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The tenure-track system is dying a slow and agonizing death. But as I’ve previously mentioned, we can do some things to treat this chronic condition. As a newly appointed assistant professor, and a cisgendered male of color, one of the most significant factors that I’ve noticed about faculty members at my university is that too many of them seem to be white. I teach at a state institution where the undergraduate population is composed mostly of Latino/a and Asian American/Pacific Islander students. So having a diverse faculty is especially important in terms of who is represented in the classroom for these students.

Research on the underrepresentation of racial minorities in the professoriate goes back decades. Yet despite all those years of research, universities are still struggling with recruitment and retention of faculty of color. And, in fact, I regularly see at universities around the country a focus on recruitment of faculty members of color but little if any commensurate attention on their retention.

One of the most influential decisions when deciding whether to accept my job offer was the presence of other faculty of color and knowing that I would not be alone. Having other faculty of color communicates something about that department’s commitment to the principles of diversity. The racial climate matters. Having faculty of color in one’s department isn’t a panacea, but it certainly can help create the kind of atmosphere where other faculty of color might want to work. Moreover, one measure of racial climate is the ability to keep faculty of color.

A national tenure-track search requires substantial resources. When a department has excellent success hiring faculty of color but repeatedly fails to retain those hires, that turnover can cost thousands of dollars in repeated searches. And it also costs the department and institution’s image in ways that aren’t so easily quantified. How does an institution with a high (retention) failure rate communicate its commitment to the principles of diversity once a mass exodus of faculty of color has damaged that reputation? What are the costs to those faculty of color who remain? We know that faculty of color share a high burden of service and mentorship -- what happens to the innumerable students left behind when they leave?

So how do we remedy this problem? The research says much about the need for institutions to improve their campus climate and the quality of life for faculty of color, but it is sometimes unclear on specifically how to accomplish those goals. Below are my suggestions, building upon scholarship that I have linked to where possible.

Cover moving costs up front. Young faculty of color, are not, by in large, a wealthy group of people. Many have debt from their graduate, and sometimes undergraduate, education. Thus, once institutions hire faculty members, it’s important that they not require those faculty members to relocate without providing funds up front, rather than delaying their reimbursement until after their arrival. While some institutions do this as a practice, it is not universal; only about half cover these costs up front. Adopting this practice everywhere sends a strong message to new faculty of color about how much the institution values them, which in turn encourages retention because of the confidence such outreach efforts convey about the appropriateness of one’s choice of employer.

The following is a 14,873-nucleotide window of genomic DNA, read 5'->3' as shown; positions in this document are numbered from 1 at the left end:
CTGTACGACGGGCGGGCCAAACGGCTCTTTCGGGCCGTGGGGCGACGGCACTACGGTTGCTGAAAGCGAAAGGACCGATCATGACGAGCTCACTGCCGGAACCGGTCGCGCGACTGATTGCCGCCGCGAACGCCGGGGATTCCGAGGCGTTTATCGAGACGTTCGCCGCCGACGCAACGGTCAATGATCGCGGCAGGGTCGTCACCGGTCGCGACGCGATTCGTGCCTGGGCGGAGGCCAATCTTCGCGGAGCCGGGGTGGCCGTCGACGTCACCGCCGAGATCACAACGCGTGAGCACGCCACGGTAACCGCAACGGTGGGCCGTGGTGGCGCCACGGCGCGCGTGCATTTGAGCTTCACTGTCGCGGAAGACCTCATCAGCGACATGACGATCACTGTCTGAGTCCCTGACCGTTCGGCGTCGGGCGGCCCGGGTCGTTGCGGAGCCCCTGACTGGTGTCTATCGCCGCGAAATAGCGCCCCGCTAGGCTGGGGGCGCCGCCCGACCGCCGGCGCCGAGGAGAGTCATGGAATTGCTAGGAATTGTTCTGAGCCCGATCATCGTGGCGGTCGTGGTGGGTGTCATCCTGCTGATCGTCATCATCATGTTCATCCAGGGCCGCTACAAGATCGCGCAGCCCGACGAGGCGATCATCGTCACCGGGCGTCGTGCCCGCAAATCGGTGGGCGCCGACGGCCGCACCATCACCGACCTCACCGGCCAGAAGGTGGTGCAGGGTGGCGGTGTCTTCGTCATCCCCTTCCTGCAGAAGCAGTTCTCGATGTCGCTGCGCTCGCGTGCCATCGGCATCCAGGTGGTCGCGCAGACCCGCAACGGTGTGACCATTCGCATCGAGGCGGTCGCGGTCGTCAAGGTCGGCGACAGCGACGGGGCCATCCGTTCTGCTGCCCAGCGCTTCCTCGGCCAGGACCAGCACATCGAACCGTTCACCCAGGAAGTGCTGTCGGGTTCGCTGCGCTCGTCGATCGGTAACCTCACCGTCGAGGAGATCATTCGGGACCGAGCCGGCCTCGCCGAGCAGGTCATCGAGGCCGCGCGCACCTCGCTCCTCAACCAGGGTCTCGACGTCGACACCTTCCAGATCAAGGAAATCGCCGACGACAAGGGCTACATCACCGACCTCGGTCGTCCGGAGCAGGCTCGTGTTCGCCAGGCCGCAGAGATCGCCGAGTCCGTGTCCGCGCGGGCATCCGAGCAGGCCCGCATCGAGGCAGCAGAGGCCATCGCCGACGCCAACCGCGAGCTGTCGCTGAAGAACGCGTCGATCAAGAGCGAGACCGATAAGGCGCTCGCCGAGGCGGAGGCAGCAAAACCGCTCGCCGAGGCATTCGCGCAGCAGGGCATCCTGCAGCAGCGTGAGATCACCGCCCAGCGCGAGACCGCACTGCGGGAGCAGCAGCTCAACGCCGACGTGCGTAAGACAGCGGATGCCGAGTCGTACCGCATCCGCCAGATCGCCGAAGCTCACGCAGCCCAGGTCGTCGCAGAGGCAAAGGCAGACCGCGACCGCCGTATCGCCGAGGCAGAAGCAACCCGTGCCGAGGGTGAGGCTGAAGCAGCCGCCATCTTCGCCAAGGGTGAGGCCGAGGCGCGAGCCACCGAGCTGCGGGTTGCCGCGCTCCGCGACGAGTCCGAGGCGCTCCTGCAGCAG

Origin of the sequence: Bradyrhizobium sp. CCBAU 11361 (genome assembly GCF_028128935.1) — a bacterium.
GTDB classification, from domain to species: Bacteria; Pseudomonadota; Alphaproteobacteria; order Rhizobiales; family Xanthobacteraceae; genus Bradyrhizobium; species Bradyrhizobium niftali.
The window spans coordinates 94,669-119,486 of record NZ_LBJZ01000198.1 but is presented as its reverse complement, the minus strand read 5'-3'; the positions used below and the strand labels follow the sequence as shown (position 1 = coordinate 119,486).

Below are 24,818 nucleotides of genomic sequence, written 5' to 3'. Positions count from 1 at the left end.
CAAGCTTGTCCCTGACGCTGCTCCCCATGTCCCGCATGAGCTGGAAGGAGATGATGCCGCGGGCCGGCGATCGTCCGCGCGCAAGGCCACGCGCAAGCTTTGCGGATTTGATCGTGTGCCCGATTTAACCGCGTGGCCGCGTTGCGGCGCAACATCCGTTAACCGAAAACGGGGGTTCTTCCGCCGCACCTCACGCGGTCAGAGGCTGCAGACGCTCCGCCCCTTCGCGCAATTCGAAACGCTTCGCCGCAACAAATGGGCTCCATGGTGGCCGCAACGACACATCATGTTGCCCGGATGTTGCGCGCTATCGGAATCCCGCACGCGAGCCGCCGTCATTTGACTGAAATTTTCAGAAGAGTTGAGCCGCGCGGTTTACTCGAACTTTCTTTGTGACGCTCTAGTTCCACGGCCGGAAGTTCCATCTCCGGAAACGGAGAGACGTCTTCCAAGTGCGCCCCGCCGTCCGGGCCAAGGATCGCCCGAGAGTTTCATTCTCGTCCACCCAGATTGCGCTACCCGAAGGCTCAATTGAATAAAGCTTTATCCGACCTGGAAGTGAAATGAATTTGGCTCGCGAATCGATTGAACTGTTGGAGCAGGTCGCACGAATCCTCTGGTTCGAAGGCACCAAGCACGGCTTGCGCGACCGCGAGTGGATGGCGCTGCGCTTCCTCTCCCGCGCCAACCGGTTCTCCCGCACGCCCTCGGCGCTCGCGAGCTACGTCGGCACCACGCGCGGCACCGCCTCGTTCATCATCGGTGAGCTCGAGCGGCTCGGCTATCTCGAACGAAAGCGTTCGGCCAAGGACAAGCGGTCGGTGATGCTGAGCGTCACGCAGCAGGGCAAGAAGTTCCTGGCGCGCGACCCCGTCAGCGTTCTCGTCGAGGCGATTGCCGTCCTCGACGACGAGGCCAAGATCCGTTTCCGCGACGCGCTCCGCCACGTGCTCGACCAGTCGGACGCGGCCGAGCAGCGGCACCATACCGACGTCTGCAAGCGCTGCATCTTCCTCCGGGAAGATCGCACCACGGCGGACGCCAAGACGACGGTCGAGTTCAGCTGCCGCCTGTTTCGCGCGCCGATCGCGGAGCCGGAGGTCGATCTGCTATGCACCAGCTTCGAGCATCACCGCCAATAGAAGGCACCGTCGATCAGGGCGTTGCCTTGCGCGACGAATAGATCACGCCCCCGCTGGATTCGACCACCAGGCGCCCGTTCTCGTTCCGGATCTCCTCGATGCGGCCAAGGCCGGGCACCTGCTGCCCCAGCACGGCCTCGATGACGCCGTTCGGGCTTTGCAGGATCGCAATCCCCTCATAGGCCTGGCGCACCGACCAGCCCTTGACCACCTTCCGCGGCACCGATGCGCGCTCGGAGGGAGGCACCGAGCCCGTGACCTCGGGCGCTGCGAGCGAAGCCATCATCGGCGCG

Hire faculty in cohorts. That approach is inherently better than through single searches -- especially over the long term. Cohort hiring fosters professional and personal friendship. Faculty of color in that cohort can rely on each other, and, over the course of their employment, that friendship may become an invaluable resource upon which they can draw in trying times.

Provide professional development. Such training and development programs for faculty of color would be invaluable for retaining us -- particularly at institutions where we’re demographically outnumbered or marginalized. And while that may already happen at some institutions, it’s not a universal practice. It should be. Pursuing tenure is hard enough, and sufficiently stressful without the added costs of no support. Of course, there’s a cost associated with hiring and retaining senior faculty of color willing to serve in these capacities, but it’s a resource that many institutions undervalue and easily discount.

Reward senior faculty of color for their mentoring efforts. Do so either monetarily or through course release time. Few institutions currently include any compensation for mentoring of junior faculty, much less for newly hired underrepresented faculty of color. Nurturing should be a main ingredient of departmental culture. But it should always be accompanied with some kind of compensation, rather than by simply exploiting our natural tendency to help those who ask for it because of our shared cultural identities and affinity to those whom we know will need our help.

Include more graduate students of color in department hiring and admission decisions. The increase in graduate students of color can help expand the pool of applicants. One of the most rewarding aspects of faculty employment can be the relationships we build with high-caliber graduate students of color in whom we can see our efforts develop. This too will inevitably come with a financial cost, like all graduate admissions and teaching assistant salary expenses. But given the anemic underrepresentation of graduate students of color across almost all disciplines, this should also be an obvious objective.

None of these recommendations are free, and they all require dedicated and visible efforts. Such efforts matter, however, if institutions are going to do more than pay lip service to the ideals of diversifying the professoriate.

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